The last accounts respecting the King of Prussia state that his Majesty had experienced a slight improvement. He takes more notice of what passes around him, and has even sat up for half-an-hour.

Lord Palmerston, Lord John Russell, Lord Elgin, and Sir George Lewis have left London.

The Emperor of Russia has left St. Petersburg for Moscow, accompanied by the Minister of War.

"It is now certain," says the: Patrie, "that the King of the Belgians, before returning to Brussels, from Italy, will pay a visit to the Emperor Napoleon at Biarritz."

The Prince of the Myrdites, a Christian tribe of Albania, has arrived in Paris from Constantinople.

Mr. Panizzi, of the British Museum, has just passed through Turin on his way to Parma and Modena. Mr. Panizzi is a native of Brescello, in Mo- dena, and his fellow-countrymen proposed to elect him as a deputy to the National Assembly of Modena, but he refused. His object in coming to Italy was to visit his native place and to thank his fellow-countrymen ; but some of the Turin papers ascribe his visit to another cause, and say that he is an agent of the British Government.

The Right Reverend Bishop Carr, rector of Bath, and formerly Bishop of Bombay, died at Bath on Monday. He had been suffering froman attack of paralysis, which had compelled him to resign his living, Dr. Smith, residing at Bawdsea, in Suffolk, completed his 109th year last month. He enjoys excellent health, has a good appetite, and in the fulness of his spirits expresses a belief that he shall live for some years to come.

Ferdinand Flown, an active member of the Provisional Government during the late French republic, an exile at Zurich, declines the acceptance of the amnesty. Victor Chauffeur, lately appointed to the chair of Professor of History. at Geneva, has given up his professorship and announced his in- tention Of returning to France. M. Felix Pyat has reproved M. Louis Blanc for not accepting the amnesty. He shows that amnestied exiles have been fatal to many kings.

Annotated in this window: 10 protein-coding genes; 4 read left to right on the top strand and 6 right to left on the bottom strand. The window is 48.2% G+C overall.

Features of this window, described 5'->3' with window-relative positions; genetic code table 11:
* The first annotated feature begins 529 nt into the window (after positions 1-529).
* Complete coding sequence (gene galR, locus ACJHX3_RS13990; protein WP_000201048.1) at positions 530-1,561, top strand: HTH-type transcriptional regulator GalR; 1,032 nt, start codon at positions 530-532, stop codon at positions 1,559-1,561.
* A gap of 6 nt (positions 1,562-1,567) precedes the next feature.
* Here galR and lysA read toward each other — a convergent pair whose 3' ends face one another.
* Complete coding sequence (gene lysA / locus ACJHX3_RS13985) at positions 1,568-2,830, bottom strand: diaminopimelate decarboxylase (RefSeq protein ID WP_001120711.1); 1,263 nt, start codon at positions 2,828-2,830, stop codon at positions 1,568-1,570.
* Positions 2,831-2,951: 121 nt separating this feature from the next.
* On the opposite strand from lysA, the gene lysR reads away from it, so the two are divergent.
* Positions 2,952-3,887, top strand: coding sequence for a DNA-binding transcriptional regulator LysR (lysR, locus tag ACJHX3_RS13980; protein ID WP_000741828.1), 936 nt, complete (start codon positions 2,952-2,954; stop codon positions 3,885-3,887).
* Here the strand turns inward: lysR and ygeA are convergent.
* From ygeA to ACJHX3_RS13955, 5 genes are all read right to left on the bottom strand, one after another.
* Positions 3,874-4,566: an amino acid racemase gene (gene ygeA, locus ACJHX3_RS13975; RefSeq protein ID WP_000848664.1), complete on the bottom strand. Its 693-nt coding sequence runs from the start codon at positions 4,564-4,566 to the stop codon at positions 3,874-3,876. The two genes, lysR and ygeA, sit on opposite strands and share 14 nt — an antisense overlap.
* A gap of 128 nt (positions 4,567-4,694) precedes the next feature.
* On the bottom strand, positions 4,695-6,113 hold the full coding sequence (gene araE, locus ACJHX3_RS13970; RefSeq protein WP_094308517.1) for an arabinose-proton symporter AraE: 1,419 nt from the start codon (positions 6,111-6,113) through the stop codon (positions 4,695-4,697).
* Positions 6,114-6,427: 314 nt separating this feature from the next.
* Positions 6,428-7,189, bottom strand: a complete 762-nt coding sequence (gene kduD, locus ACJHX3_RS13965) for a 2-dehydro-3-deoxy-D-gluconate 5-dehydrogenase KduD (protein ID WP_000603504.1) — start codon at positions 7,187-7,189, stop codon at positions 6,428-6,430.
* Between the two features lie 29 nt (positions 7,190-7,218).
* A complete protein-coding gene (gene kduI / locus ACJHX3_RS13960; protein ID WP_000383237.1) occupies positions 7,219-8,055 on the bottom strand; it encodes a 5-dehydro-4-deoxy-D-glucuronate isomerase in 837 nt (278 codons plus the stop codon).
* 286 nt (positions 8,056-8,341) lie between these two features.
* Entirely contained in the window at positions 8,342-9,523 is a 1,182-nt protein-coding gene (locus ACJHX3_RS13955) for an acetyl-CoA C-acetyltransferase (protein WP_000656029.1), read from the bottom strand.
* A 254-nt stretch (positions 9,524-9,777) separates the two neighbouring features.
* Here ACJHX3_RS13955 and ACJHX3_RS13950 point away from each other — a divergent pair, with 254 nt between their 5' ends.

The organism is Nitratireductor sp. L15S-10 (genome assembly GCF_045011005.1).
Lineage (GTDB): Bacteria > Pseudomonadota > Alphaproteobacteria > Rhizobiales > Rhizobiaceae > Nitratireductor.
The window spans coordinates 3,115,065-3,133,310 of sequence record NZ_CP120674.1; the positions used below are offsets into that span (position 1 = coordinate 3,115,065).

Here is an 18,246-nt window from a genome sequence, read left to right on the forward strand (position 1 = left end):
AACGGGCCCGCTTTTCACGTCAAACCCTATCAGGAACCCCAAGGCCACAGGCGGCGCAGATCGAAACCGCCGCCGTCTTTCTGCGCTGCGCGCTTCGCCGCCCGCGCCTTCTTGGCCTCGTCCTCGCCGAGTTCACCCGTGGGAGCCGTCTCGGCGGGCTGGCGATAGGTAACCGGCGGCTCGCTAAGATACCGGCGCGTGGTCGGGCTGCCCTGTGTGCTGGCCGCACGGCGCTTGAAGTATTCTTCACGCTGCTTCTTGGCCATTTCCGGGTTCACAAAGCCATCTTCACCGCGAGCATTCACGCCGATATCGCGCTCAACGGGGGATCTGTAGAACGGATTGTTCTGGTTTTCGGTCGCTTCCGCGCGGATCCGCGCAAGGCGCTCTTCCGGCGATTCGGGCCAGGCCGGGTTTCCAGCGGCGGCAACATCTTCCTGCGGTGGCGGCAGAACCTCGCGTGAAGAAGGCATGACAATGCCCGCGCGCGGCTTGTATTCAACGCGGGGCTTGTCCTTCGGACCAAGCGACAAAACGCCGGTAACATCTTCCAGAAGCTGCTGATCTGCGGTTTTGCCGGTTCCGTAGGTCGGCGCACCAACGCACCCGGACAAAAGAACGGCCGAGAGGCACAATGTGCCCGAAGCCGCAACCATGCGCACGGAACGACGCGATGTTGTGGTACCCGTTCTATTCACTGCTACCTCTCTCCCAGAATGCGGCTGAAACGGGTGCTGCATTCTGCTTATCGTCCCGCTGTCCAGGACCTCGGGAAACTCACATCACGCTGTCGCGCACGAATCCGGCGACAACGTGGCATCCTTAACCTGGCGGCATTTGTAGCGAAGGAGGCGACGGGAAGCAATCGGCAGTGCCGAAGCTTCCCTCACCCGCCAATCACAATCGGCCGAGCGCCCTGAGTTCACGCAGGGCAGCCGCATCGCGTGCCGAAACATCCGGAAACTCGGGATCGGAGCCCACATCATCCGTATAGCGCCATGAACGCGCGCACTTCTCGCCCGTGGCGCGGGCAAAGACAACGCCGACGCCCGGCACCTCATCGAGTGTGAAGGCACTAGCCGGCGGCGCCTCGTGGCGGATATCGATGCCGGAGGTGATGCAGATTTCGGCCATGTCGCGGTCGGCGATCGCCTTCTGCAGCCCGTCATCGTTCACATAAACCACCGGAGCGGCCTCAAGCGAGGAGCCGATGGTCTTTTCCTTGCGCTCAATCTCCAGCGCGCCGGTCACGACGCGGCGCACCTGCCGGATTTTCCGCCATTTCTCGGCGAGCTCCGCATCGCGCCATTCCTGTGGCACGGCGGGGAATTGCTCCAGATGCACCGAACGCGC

The Nouvelliste de Rouen states that by a decision of the Emperor the names of officers of all ranks who were killed during the war in Italy are to be inscribed on marble tablets, and placed in the museum of Versailles.

'The Empress has just presented the dress worn by her on her first appear- ance at church, after the birth of the Prince Imperial, the embroidery of which cost 25,000L, to the statue of the Virgin on the altar of Notre Dame del Garde, at Marseilles.—Court Journal.

An Armstrong gun an 80-pounder, was tested at Shoeburyness last week. It shot 9000 yards . great accuracy.

The 27th company of Royal Engineers have completed the Armstrong gun factory at Woolwich. They were called in to do work abandoned by some of the men on strike.